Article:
State and territory governments have no right to legislate in favour of same-sex marriage in defiance of commonwealth law and the constitution, the federal government says.
Prime Minister Tony Abbott made the stand on Friday, a day after Attorney-General George Brandis warned the validity of a proposed ACT law allowing same-sex marriages would be challenged in the High Court.
Senator Brandis also personally asked ACT Chief Minister Katy Gallagher not to allow same-sex marriages to proceed if the bill was passed during the late October sitting of the ACT Legislative Assembly.
But the ACT says it won’t be bullied by the federal government and will push ahead with the bill, which could see the territory hosting same-sex marriage ceremonies by December.
Asked what message the High Court challenge would send to gay and lesbian couples wanting to get married, Mr Abbott said: “We want to uphold the constitution.”
“We think it is important that there be a uniform approach to marriage around the commonwealth, and that’s what we are going to do our best to ensure,” he told reporters in Darwin.
“It’s important to ensure that the constitution is adhered to.”
Federal parliament last year rejected a Labor private member’s bill aimed at altering the definition of marriage, as being between a man and a woman, to allow same-sex marriage.
Mr Abbott said while future federal parliaments may revisit the issue, the bill was defeated by a “fairly decisive margin”.
“The point is that it’s the commonwealth parliament which is responsible for making laws with respect to marriage, not the state parliaments, and not the territory legislatures,” he said.
Labor federal leadership candidate Bill Shorten said he supported the principle of states and territories having the right to make their own laws.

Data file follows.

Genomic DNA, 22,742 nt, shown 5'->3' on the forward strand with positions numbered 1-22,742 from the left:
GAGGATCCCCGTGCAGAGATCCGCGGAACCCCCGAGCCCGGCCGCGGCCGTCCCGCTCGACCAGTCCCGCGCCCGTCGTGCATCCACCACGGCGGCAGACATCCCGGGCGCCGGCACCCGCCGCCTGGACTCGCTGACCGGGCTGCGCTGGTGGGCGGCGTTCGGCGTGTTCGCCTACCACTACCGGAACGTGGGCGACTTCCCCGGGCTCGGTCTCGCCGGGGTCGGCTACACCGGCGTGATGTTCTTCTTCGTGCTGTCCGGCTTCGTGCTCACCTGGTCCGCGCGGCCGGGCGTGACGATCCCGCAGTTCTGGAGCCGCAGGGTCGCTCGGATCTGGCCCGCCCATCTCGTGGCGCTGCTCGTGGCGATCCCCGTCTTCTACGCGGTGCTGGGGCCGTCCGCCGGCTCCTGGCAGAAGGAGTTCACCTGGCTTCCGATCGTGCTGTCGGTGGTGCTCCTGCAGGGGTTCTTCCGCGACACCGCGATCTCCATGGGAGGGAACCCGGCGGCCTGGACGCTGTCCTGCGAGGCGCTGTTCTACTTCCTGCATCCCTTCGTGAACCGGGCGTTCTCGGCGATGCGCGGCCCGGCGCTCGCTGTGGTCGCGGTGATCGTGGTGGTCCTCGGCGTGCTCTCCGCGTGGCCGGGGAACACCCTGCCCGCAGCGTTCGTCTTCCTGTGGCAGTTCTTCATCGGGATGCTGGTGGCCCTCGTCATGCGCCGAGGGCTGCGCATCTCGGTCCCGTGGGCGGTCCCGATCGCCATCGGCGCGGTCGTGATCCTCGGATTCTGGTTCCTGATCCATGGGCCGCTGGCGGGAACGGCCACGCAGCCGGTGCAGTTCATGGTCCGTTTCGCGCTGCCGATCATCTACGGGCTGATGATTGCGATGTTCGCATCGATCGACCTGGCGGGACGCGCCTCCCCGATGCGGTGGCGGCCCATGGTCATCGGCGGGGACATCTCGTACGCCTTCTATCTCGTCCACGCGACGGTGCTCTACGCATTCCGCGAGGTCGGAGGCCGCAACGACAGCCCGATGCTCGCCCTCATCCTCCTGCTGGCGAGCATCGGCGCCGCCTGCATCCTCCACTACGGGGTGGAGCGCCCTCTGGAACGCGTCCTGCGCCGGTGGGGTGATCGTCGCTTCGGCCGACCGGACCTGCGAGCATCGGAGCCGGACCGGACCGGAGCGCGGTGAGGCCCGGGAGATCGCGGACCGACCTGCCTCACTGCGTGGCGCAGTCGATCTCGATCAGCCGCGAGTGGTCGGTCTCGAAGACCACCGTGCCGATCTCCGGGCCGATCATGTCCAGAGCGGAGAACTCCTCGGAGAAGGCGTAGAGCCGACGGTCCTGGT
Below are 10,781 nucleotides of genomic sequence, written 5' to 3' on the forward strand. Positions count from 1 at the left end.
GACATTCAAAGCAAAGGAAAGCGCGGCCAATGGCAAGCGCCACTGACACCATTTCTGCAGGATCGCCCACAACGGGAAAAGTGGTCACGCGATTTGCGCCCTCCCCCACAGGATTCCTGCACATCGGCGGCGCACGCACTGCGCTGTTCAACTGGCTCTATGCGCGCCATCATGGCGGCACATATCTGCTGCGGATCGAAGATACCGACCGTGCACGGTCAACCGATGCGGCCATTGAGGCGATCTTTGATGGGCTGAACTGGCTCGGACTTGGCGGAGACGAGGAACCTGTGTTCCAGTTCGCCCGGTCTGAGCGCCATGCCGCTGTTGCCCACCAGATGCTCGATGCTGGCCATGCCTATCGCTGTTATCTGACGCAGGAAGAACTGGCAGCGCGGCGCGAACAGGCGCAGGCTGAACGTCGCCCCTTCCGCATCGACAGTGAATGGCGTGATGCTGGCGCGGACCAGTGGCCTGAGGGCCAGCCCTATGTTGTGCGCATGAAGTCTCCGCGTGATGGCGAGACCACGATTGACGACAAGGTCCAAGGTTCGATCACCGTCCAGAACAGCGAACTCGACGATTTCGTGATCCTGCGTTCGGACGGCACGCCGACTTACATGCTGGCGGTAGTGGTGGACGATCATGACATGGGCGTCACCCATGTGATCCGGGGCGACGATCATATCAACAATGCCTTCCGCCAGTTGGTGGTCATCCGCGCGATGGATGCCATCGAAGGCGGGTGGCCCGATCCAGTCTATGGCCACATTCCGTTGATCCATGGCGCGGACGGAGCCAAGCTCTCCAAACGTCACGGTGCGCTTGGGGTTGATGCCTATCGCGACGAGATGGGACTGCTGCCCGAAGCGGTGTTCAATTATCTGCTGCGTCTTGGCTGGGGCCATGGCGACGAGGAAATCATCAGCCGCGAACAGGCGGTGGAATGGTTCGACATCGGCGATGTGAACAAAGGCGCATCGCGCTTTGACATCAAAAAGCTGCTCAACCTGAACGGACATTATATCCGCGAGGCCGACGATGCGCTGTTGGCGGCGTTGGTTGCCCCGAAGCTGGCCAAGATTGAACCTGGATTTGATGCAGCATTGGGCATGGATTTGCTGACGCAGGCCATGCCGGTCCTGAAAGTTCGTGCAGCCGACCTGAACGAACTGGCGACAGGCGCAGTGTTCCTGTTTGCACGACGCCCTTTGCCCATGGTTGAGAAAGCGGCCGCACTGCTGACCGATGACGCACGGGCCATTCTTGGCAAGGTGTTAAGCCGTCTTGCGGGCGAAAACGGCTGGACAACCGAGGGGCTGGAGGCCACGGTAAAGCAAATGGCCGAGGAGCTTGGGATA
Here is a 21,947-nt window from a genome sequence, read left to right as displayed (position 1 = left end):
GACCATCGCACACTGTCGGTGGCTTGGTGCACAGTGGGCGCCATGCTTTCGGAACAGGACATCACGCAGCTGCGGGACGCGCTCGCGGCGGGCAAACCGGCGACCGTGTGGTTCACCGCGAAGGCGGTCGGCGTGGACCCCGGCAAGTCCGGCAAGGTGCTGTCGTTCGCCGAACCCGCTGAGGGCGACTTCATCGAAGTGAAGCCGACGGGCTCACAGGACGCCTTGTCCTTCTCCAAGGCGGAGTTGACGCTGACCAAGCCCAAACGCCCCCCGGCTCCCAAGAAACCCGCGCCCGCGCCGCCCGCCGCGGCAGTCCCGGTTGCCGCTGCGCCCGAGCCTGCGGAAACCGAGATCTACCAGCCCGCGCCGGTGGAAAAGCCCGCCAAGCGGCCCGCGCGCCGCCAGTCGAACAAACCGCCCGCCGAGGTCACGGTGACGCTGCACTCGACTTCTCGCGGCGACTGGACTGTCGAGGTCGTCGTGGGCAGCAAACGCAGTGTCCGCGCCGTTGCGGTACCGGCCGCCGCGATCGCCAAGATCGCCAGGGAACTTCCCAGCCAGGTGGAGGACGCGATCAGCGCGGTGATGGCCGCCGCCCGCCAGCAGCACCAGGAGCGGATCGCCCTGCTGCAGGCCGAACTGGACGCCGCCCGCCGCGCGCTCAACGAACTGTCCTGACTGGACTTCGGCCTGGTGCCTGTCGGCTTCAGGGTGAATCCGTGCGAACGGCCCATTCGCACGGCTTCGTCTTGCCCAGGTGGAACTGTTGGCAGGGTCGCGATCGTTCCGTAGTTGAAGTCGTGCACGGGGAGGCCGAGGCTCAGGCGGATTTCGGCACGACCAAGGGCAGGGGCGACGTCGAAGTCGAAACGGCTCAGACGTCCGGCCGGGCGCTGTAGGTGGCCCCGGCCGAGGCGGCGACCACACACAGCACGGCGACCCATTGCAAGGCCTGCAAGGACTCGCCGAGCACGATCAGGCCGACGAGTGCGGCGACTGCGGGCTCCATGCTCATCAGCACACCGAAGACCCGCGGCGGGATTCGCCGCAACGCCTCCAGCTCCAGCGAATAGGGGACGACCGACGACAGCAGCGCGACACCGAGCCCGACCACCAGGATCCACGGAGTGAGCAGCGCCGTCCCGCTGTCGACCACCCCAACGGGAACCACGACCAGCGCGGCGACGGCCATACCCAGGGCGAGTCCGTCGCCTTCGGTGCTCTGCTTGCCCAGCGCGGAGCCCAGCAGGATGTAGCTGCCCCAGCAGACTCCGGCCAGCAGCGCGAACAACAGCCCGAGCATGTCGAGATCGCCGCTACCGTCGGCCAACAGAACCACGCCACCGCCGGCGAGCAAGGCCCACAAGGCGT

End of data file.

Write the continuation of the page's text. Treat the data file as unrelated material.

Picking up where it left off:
“It’s a matter of record that I voted for same-sex marriage when the matter came before the federal parliament, but I don’t think this issue is just about that,” he told ABC Television.
“You’ve also got some pretty important constitutional issues.”
Australian Greens leader Christine Milne said the looming High Court challenge was a front for the coalition government’s opposition to marriage equality and reform.
“If they were genuinely interested in taking away any question of whether the commonwealth should only have the power to legislate with regard to marriage, then we would simply be passing the legislation in the federal parliament,” Senator Milne said.
Lobby group Australian Marriage Equality (AME) said the federal government’s reasoning wasn’t clear.
“To say it is about the constitution is not a clear enough answer,” AME chair Alex Greenwich said.
“Constitutional experts, the Tasmanian Law Reform Institute and the NSW parliamentary inquiry all found that it is constitutionally possible for a state to legislate for same sex marriage.”
The ACT argues that because the commonwealth marriage act applies to unions between men and women, it’s within its right to legislate beyond that to same-sex couples.